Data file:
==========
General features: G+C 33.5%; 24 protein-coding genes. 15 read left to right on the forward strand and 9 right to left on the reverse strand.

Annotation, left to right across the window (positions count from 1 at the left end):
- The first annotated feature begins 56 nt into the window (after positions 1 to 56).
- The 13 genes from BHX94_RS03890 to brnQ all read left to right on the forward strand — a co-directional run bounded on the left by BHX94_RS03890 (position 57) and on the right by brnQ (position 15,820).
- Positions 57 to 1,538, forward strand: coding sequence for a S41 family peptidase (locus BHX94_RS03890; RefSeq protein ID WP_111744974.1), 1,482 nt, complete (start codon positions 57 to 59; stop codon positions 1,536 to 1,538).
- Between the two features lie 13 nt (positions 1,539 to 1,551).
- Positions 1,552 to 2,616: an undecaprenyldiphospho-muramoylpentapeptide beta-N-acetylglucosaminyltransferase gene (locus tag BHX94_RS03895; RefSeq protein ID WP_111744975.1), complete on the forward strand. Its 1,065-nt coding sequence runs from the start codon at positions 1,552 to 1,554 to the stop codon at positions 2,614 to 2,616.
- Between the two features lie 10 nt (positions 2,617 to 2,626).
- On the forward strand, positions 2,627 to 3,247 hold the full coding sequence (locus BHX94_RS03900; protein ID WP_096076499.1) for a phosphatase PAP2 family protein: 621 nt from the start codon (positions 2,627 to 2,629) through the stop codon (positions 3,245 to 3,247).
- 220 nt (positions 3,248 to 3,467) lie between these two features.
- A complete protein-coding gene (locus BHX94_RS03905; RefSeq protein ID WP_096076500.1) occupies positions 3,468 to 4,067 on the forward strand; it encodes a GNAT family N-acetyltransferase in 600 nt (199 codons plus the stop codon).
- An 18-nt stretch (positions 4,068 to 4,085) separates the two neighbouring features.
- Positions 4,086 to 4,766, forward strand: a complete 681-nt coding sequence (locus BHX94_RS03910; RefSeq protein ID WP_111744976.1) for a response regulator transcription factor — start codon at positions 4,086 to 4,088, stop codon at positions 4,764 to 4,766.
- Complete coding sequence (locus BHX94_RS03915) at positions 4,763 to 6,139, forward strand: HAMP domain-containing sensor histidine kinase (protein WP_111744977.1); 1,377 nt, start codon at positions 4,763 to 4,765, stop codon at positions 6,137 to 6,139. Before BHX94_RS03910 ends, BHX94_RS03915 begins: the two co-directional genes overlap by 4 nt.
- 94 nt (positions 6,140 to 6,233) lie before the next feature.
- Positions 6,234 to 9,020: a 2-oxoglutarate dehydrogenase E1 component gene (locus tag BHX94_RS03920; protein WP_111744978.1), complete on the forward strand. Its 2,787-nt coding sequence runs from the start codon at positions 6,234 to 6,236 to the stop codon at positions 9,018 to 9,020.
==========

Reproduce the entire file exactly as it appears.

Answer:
General features: G+C 33.5%; 24 protein-coding genes. 15 read left to right on the forward strand and 9 right to left on the reverse strand.

Annotation, left to right across the window (positions count from 1 at the left end):
- The first annotated feature begins 56 nt into the window (after positions 1 to 56).
- The 13 genes from BHX94_RS03890 to brnQ all read left to right on the forward strand — a co-directional run bounded on the left by BHX94_RS03890 (position 57) and on the right by brnQ (position 15,820).
- Positions 57 to 1,538, forward strand: coding sequence for a S41 family peptidase (locus BHX94_RS03890; RefSeq protein ID WP_111744974.1), 1,482 nt, complete (start codon positions 57 to 59; stop codon positions 1,536 to 1,538).
- Between the two features lie 13 nt (positions 1,539 to 1,551).
- Positions 1,552 to 2,616: an undecaprenyldiphospho-muramoylpentapeptide beta-N-acetylglucosaminyltransferase gene (locus tag BHX94_RS03895; RefSeq protein ID WP_111744975.1), complete on the forward strand. Its 1,065-nt coding sequence runs from the start codon at positions 1,552 to 1,554 to the stop codon at positions 2,614 to 2,616.
- Between the two features lie 10 nt (positions 2,617 to 2,626).
- On the forward strand, positions 2,627 to 3,247 hold the full coding sequence (locus BHX94_RS03900; protein ID WP_096076499.1) for a phosphatase PAP2 family protein: 621 nt from the start codon (positions 2,627 to 2,629) through the stop codon (positions 3,245 to 3,247).
- 220 nt (positions 3,248 to 3,467) lie between these two features.
- A complete protein-coding gene (locus BHX94_RS03905; RefSeq protein ID WP_096076500.1) occupies positions 3,468 to 4,067 on the forward strand; it encodes a GNAT family N-acetyltransferase in 600 nt (199 codons plus the stop codon).
- An 18-nt stretch (positions 4,068 to 4,085) separates the two neighbouring features.
- Positions 4,086 to 4,766, forward strand: a complete 681-nt coding sequence (locus BHX94_RS03910; RefSeq protein ID WP_111744976.1) for a response regulator transcription factor — start codon at positions 4,086 to 4,088, stop codon at positions 4,764 to 4,766.
- Complete coding sequence (locus BHX94_RS03915) at positions 4,763 to 6,139, forward strand: HAMP domain-containing sensor histidine kinase (protein WP_111744977.1); 1,377 nt, start codon at positions 4,763 to 4,765, stop codon at positions 6,137 to 6,139. Before BHX94_RS03910 ends, BHX94_RS03915 begins: the two co-directional genes overlap by 4 nt.
- 94 nt (positions 6,140 to 6,233) lie before the next feature.
- Positions 6,234 to 9,020: a 2-oxoglutarate dehydrogenase E1 component gene (locus tag BHX94_RS03920; protein WP_111744978.1), complete on the forward strand. Its 2,787-nt coding sequence runs from the start codon at positions 6,234 to 6,236 to the stop codon at positions 9,018 to 9,020.